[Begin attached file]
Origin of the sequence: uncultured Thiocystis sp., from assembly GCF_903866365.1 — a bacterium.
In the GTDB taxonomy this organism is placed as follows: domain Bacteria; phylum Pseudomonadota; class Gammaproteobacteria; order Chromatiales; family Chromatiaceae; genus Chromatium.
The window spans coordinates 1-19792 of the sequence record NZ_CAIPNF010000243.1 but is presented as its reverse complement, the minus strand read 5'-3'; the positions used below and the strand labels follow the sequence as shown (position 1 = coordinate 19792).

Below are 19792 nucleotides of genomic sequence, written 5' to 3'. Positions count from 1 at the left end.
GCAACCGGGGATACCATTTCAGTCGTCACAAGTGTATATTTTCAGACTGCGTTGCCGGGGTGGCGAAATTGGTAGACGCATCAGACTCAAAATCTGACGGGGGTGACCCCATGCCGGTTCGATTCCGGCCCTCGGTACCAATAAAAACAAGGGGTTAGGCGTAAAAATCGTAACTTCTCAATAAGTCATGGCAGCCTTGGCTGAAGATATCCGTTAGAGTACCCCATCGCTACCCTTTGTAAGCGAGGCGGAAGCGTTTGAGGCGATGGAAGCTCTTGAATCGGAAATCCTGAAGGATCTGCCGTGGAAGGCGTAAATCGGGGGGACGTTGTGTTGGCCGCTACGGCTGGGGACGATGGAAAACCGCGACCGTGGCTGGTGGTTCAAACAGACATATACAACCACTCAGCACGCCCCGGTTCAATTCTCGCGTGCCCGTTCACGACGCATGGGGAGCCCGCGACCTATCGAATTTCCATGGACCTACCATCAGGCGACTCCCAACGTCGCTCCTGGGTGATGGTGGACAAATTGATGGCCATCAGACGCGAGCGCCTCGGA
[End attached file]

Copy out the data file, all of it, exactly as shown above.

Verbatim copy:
Origin of the sequence: uncultured Thiocystis sp., from assembly GCF_903866365.1 — a bacterium.
In the GTDB taxonomy this organism is placed as follows: domain Bacteria; phylum Pseudomonadota; class Gammaproteobacteria; order Chromatiales; family Chromatiaceae; genus Chromatium.
The window spans coordinates 1-19792 of the sequence record NZ_CAIPNF010000243.1 but is presented as its reverse complement, the minus strand read 5'-3'; the positions used below and the strand labels follow the sequence as shown (position 1 = coordinate 19792).

Below are 19792 nucleotides of genomic sequence, written 5' to 3'. Positions count from 1 at the left end.
GCAACCGGGGATACCATTTCAGTCGTCACAAGTGTATATTTTCAGACTGCGTTGCCGGGGTGGCGAAATTGGTAGACGCATCAGACTCAAAATCTGACGGGGGTGACCCCATGCCGGTTCGATTCCGGCCCTCGGTACCAATAAAAACAAGGGGTTAGGCGTAAAAATCGTAACTTCTCAATAAGTCATGGCAGCCTTGGCTGAAGATATCCGTTAGAGTACCCCATCGCTACCCTTTGTAAGCGAGGCGGAAGCGTTTGAGGCGATGGAAGCTCTTGAATCGGAAATCCTGAAGGATCTGCCGTGGAAGGCGTAAATCGGGGGGACGTTGTGTTGGCCGCTACGGCTGGGGACGATGGAAAACCGCGACCGTGGCTGGTGGTTCAAACAGACATATACAACCACTCAGCACGCCCCGGTTCAATTCTCGCGTGCCCGTTCACGACGCATGGGGAGCCCGCGACCTATCGAATTTCCATGGACCTACCATCAGGCGACTCCCAACGTCGCTCCTGGGTGATGGTGGACAAATTGATGGCCATCAGACGCGAGCGCCTCGGA